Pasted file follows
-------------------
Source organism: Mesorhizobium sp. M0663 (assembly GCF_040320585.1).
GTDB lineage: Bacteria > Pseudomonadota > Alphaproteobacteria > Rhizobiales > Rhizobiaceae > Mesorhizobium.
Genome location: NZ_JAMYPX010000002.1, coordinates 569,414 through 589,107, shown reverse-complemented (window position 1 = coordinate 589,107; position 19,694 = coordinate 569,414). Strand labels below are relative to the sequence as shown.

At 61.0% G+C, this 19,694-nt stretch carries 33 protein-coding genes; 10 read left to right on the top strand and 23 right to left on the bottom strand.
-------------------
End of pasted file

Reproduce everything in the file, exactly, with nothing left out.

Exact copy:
Source organism: Mesorhizobium sp. M0663 (assembly GCF_040320585.1).
GTDB lineage: Bacteria > Pseudomonadota > Alphaproteobacteria > Rhizobiales > Rhizobiaceae > Mesorhizobium.
Genome location: NZ_JAMYPX010000002.1, coordinates 569,414 through 589,107, shown reverse-complemented (window position 1 = coordinate 589,107; position 19,694 = coordinate 569,414). Strand labels below are relative to the sequence as shown.

At 61.0% G+C, this 19,694-nt stretch carries 33 protein-coding genes; 10 read left to right on the top strand and 23 right to left on the bottom strand.